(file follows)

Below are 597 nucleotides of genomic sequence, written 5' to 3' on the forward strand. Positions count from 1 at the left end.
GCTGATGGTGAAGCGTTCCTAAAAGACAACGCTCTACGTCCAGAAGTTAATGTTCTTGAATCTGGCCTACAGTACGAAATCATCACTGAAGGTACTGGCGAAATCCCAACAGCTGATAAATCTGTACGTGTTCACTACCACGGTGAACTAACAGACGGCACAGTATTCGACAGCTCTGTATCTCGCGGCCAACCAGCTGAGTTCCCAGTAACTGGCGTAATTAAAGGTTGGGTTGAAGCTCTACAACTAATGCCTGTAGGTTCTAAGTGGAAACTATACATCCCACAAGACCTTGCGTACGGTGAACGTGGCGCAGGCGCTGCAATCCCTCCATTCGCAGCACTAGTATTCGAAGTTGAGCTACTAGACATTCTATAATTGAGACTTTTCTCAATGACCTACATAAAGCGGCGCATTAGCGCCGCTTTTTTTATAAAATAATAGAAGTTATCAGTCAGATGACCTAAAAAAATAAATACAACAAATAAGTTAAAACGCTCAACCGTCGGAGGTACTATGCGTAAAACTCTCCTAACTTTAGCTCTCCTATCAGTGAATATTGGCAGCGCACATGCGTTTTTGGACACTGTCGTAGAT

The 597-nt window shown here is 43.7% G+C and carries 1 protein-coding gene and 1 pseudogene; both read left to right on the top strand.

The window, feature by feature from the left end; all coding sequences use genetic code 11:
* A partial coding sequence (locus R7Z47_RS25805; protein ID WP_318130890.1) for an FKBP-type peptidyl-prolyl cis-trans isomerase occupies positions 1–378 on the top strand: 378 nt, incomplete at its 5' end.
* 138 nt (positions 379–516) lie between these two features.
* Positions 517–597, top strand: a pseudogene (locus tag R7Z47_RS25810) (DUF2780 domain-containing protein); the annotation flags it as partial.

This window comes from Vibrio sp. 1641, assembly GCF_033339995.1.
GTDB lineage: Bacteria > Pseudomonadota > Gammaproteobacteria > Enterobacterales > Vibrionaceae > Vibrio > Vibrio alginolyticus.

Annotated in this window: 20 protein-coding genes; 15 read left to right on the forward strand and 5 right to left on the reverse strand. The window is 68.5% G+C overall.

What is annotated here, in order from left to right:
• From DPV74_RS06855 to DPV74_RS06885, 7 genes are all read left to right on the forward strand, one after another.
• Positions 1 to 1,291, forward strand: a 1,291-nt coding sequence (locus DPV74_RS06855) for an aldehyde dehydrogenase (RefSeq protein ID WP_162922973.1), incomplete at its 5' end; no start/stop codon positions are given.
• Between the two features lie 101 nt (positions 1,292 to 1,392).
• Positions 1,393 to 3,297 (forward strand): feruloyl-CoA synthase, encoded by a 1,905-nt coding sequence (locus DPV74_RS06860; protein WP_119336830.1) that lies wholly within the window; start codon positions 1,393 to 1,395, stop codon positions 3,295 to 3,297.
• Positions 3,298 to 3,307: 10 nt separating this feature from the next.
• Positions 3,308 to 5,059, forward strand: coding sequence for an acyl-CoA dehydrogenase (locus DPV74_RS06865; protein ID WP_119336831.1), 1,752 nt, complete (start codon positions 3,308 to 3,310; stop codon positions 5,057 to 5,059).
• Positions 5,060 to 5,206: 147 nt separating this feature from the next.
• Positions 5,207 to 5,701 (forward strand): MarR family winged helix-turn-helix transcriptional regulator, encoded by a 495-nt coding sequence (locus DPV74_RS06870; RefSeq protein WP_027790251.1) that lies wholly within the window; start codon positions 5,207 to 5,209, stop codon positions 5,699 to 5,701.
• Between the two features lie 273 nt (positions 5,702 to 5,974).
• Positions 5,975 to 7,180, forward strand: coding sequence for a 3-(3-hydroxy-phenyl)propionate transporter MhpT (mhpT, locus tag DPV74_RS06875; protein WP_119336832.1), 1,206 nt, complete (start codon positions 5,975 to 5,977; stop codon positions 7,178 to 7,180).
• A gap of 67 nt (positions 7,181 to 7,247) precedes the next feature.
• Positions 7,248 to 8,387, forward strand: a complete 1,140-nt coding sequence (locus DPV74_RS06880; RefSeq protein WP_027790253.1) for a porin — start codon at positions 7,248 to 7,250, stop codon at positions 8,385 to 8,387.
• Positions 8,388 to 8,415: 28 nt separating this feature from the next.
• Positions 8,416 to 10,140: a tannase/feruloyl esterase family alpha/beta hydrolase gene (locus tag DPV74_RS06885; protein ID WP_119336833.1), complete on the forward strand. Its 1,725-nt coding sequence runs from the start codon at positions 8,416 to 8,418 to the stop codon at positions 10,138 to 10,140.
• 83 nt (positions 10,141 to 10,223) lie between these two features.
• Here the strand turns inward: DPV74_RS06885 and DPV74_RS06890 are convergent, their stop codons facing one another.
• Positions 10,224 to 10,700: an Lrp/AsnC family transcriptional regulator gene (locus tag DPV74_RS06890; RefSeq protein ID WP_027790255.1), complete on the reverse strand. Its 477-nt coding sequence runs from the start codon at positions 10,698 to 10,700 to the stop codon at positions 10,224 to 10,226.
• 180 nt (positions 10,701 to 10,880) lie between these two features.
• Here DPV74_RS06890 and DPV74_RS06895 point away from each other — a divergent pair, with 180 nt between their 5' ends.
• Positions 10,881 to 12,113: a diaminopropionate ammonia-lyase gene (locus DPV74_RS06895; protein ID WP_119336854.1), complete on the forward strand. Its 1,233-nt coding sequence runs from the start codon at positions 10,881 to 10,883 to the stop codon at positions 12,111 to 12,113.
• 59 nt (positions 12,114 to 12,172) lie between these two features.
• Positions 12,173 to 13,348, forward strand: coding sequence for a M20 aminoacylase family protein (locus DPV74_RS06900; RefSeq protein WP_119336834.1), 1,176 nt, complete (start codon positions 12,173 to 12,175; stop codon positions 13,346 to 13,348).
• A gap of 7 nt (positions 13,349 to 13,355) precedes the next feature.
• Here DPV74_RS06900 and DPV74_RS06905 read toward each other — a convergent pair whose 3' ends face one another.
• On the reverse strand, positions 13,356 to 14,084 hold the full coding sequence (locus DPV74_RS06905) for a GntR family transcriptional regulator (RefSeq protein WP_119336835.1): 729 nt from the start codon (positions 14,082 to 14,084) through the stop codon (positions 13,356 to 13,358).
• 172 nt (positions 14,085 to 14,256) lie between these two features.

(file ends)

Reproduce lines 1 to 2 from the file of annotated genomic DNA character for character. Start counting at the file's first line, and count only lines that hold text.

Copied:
Below are 597 nucleotides of genomic sequence, written 5' to 3' on the forward strand. Positions count from 1 at the left end.
GCTGATGGTGAAGCGTTCCTAAAAGACAACGCTCTACGTCCAGAAGTTAATGTTCTTGAATCTGGCCTACAGTACGAAATCATCACTGAAGGTACTGGCGAAATCCCAACAGCTGATAAATCTGTACGTGTTCACTACCACGGTGAACTAACAGACGGCACAGTATTCGACAGCTCTGTATCTCGCGGCCAACCAGCTGAGTTCCCAGTAACTGGCGTAATTAAAGGTTGGGTTGAAGCTCTACAACTAATGCCTGTAGGTTCTAAGTGGAAACTATACATCCCACAAGACCTTGCGTACGGTGAACGTGGCGCAGGCGCTGCAATCCCTCCATTCGCAGCACTAGTATTCGAAGTTGAGCTACTAGACATTCTATAATTGAGACTTTTCTCAATGACCTACATAAAGCGGCGCATTAGCGCCGCTTTTTTTATAAAATAATAGAAGTTATCAGTCAGATGACCTAAAAAAATAAATACAACAAATAAGTTAAAACGCTCAACCGTCGGAGGTACTATGCGTAAAACTCTCCTAACTTTAGCTCTCCTATCAGTGAATATTGGCAGCGCACATGCGTTTTTGGACACTGTCGTAGAT